Post-Scarcity Economics

image0WE LIVE LIKE GODS, and we don’t even know it.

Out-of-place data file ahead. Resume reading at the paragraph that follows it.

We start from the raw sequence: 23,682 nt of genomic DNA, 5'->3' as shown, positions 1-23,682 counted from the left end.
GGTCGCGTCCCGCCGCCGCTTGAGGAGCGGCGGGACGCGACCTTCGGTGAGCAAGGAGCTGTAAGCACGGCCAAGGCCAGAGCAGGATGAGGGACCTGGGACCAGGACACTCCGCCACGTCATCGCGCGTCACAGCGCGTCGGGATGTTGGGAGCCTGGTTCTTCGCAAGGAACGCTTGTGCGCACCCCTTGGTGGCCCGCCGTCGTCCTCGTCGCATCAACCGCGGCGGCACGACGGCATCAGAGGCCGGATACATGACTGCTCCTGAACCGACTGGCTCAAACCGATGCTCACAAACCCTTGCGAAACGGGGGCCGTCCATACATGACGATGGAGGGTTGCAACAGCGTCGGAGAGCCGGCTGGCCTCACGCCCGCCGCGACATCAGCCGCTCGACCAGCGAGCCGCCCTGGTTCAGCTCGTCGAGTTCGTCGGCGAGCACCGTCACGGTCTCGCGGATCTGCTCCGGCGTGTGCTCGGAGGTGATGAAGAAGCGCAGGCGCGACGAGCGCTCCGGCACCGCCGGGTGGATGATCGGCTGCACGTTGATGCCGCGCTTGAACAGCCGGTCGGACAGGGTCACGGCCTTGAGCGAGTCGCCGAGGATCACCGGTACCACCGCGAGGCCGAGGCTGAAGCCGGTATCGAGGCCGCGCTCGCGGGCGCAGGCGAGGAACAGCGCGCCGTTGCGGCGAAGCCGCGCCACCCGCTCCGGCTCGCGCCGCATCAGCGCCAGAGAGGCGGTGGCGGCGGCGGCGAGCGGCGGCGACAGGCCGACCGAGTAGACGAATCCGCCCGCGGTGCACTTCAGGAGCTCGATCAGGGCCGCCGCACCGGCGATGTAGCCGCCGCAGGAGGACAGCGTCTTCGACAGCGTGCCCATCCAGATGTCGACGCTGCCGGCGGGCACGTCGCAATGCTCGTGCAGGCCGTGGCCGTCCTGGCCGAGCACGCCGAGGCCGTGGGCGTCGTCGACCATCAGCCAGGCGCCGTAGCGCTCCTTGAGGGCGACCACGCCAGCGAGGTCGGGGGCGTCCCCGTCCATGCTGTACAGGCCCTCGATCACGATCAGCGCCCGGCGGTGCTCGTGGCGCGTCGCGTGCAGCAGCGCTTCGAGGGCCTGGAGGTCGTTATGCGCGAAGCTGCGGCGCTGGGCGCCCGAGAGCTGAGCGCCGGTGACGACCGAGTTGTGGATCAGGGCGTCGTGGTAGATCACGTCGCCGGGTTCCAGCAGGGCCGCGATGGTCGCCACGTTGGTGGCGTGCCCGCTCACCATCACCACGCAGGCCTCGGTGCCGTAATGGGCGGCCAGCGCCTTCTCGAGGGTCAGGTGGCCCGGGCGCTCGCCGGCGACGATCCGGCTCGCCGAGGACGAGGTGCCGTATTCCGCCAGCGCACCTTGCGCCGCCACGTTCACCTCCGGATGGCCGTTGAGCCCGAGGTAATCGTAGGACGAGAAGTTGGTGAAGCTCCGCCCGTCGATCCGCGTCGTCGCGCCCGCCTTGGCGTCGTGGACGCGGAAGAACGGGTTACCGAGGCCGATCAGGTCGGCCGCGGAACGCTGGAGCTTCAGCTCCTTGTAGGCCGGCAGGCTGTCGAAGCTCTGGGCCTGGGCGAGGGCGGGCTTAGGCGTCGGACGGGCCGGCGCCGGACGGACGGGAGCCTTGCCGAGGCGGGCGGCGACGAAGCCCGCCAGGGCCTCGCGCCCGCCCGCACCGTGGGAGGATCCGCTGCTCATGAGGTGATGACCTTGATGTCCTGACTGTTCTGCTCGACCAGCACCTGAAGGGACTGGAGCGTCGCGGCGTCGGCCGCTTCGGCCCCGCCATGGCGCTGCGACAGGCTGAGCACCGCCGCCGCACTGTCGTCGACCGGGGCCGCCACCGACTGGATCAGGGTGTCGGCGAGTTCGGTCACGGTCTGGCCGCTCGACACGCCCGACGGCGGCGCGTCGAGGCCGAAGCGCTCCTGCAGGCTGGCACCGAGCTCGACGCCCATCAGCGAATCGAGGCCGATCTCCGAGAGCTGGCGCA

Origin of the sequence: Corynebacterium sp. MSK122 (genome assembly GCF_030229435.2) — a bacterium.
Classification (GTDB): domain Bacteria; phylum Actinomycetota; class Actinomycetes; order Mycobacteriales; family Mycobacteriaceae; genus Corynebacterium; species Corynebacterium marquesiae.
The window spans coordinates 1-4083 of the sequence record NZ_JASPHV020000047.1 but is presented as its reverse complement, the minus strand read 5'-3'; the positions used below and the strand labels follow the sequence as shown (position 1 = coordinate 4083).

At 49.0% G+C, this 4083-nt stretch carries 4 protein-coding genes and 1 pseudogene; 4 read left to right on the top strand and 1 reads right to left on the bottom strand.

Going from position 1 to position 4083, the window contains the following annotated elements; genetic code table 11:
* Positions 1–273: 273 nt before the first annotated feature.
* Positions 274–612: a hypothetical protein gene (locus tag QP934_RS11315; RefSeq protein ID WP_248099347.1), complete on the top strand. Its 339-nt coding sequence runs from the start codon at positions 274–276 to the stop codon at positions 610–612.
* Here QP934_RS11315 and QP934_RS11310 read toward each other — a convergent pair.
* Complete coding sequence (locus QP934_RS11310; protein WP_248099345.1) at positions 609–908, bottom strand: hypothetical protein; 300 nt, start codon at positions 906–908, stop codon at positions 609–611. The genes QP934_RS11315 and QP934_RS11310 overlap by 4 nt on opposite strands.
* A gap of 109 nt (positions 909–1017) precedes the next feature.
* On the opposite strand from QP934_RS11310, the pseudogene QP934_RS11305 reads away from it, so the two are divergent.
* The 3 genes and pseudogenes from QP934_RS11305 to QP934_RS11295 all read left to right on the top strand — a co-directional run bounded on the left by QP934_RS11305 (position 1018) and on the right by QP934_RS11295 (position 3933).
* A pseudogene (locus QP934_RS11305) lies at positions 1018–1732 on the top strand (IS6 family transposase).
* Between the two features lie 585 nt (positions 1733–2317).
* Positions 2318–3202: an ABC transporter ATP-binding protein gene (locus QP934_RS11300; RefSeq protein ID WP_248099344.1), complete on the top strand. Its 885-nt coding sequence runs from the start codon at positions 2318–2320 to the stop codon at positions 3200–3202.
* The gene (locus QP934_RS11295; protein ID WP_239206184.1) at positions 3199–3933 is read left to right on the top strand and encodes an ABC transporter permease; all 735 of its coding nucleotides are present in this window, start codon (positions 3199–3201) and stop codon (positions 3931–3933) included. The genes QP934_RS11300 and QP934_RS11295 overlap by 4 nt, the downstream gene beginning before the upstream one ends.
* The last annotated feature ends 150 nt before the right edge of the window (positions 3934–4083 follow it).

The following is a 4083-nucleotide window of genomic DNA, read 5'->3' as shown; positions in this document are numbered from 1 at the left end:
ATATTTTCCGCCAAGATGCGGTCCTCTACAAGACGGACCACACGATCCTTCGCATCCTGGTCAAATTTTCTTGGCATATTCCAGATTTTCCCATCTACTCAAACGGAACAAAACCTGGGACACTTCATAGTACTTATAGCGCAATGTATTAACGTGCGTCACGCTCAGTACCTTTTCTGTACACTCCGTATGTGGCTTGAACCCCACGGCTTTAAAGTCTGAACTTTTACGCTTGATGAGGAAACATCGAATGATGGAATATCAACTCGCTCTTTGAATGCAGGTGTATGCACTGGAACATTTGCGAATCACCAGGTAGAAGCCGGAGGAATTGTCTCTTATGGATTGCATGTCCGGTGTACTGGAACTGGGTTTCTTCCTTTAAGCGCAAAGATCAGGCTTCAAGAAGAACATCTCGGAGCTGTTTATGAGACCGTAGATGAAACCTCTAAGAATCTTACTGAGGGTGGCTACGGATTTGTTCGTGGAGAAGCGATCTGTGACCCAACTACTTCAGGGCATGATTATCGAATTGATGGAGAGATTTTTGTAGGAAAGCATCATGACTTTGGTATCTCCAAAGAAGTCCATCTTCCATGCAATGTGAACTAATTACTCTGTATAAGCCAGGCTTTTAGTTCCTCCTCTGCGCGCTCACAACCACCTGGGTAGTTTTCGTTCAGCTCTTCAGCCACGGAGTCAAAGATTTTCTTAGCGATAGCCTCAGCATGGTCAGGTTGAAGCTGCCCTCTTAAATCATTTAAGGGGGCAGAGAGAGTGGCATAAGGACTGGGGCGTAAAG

We fly across oceans in airplanes, we eat tropical fruit in December, we have machines that sing us songs, clean our house, take pictures of Mars. Much the total accumulated knowledge of our species can fit on a hard drive that fits in our pocket. Even the poorest among us own electronic toys that millionaires and kings would have lusted for a decade ago. Our ancestors would be amazed. For most of our time on the planet, humans lived on the knife-edge of survival. A crop failure could mean starvation and even in good times, we worked from sun up to sundown to earn our daily bread. In 1600, a typical workman spent almost half his income on nourishment, and that food wasn’t crème brûlée with passion fruit or organically raised filet mignon, it was gruel and the occasional turnip. Send us back to ancient Greece with an AK-47, a home brewing kit, or a battery-powered vibrator, and startled peasants would worship at our feet.

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